Source: Prepared by CRS based on DoD budget data.  Percentages calculated using precise (rather than rounded) then-year dollar figures.  The rough apparent size of the DoN budget spikes for FY1983, FY1988 and FY2001 is based on a comparison of DoN funding levels for the time period in question, particularly the funding levels for the years just prior and after the year in question.

 

        This history of  DoN budget levels and aircraft carrier procurement funding poses at least three potential policy questions for Congress:

 

    Is the apparent planned size of the FY2001 DoN funding spike about right, too low, or too high in terms of the resulting funding pressure, if any, that is placed on other FY2001 DoN funding priorities?

 

    What other DoN program priorities, if any, had their funding reduced in FY2001 as a result of the need to fund CVN-77, and how were these programs affected by these funding reductions?

 

    Is there a way to fund procurement of an aircraft carrier without use of a DoN funding spike that avoids generating a potentially significant one-year impact on funding for other DoN program priorities?

 

        With regard to the third question, one alternative to the use of a funding spike would be to relax the application of the full funding policy to procurement of aircraft carriers, so that the procurement cost of a carrier can be spread more evenly over a period of several years leading up to the year in which funding of the ship is completed and the ship is procured.  Such a funding profile is sometimes referred to as incremental funding.  In recent years, as discussed in CRS testimony last year, some observers have proposed relaxing the application of the full funding policy to  Navy ships (particularly aircraft carriers and amphibious assault ships), and several ships (including aircraft carriers) have been procured with funding profiles that depart in various ways from adherence to the full funding policy.[27]

 

        Surface combatants .  Compared to last year’s plan, the Administration’s new amended FYDP delays the procurement of the first DD-21 class land attack destroyer by 1 year (to FY2005), increases by 1 ship the number of DDG-51s to be procured in the FYDP, and stretches out the procurement of the final DDG-51s by two years, to FY2005, in large part to compensate for delaying the start of DD-21 procurement.  The 1-year delay in the start of DD-21 procurement is intended to provide additional time for developing the new technologies, including electric-drive propulsion technology, that will be incorporated into the DD-21 design.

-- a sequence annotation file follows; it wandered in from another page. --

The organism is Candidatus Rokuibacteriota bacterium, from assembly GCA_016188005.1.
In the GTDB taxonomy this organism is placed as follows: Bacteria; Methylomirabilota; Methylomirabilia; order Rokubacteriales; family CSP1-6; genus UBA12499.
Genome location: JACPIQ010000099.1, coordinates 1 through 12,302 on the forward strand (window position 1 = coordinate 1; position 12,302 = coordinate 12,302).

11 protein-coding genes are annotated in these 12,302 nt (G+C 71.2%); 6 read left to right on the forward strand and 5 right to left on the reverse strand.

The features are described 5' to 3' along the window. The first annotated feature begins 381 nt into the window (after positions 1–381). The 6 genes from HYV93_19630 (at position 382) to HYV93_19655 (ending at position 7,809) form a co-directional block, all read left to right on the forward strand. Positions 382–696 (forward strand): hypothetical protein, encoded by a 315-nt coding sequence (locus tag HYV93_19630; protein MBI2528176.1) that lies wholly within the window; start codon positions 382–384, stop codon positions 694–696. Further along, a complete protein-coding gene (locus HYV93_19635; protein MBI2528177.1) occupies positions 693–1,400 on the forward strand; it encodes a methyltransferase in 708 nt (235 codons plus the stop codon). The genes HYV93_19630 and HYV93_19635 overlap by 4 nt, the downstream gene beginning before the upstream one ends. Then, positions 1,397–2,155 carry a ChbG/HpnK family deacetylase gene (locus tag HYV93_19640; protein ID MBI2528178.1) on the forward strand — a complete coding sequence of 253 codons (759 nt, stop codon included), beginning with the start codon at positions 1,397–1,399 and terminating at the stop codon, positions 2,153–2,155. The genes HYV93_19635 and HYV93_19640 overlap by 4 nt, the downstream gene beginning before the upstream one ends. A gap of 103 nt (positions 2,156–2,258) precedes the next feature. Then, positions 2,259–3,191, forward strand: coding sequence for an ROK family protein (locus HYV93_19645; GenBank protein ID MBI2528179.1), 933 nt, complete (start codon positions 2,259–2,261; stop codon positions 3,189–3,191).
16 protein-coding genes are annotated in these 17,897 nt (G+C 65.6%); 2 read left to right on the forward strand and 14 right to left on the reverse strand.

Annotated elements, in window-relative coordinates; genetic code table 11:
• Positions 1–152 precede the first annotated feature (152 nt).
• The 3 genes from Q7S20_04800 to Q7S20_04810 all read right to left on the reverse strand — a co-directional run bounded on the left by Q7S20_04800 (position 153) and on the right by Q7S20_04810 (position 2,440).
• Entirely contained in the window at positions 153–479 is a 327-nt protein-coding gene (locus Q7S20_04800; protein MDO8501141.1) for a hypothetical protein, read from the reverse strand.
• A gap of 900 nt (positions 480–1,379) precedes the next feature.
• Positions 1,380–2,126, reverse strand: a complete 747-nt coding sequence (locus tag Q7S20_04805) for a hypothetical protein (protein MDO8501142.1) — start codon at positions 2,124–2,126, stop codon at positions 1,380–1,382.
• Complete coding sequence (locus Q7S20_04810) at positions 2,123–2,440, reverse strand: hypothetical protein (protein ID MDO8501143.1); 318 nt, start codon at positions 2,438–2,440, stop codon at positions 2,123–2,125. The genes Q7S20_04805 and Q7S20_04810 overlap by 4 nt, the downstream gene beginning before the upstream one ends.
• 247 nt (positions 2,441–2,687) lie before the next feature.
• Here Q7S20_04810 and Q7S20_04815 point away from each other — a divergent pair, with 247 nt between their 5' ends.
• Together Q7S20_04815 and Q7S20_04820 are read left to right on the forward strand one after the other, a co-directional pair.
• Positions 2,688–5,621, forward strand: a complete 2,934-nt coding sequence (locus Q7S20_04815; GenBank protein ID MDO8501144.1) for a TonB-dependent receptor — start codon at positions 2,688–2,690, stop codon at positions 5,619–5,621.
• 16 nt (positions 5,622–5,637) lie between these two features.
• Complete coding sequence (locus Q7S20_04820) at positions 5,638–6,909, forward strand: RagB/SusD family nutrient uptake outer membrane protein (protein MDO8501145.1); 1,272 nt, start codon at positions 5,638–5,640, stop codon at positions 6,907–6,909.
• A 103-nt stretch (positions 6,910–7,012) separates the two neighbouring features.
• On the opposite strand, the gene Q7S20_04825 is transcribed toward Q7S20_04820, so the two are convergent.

The Administration’s restructured plan for procuring surface combatants raises potential issues for Congress regarding force-structure, the industrial base, and the multiyear procurement arrangement for DDG-51.

 

        Force structure .  The amended FYDP would procure a total of 14 surface combatants in the 6-year period FY2000-FY2005, as opposed to 16 surface combatants under last year’s plan.  This 2-ship reduction in planned procurement of surface combatants is the reason why the amended FYDP would procure a total of 45 ships as opposed to 47 ships under last year’s FYDP.

 

        The average rate of procurement under the amended FYDP – 2.33 ships per year – is equal to about 69 percent of the steady-state procurement rate shown in Table 1 (3.38 ships per year) for the planned force of 116 surface combatants, and about 58 percent of the steady-state procurement rate (4.02 ships per year) that would be needed to maintain the 138-ship surface combatant force (of the same proportionate mix of cruisers/destroyers and frigates shown in Table 1) reportedly called for by the surface combatant community’s new force-level study.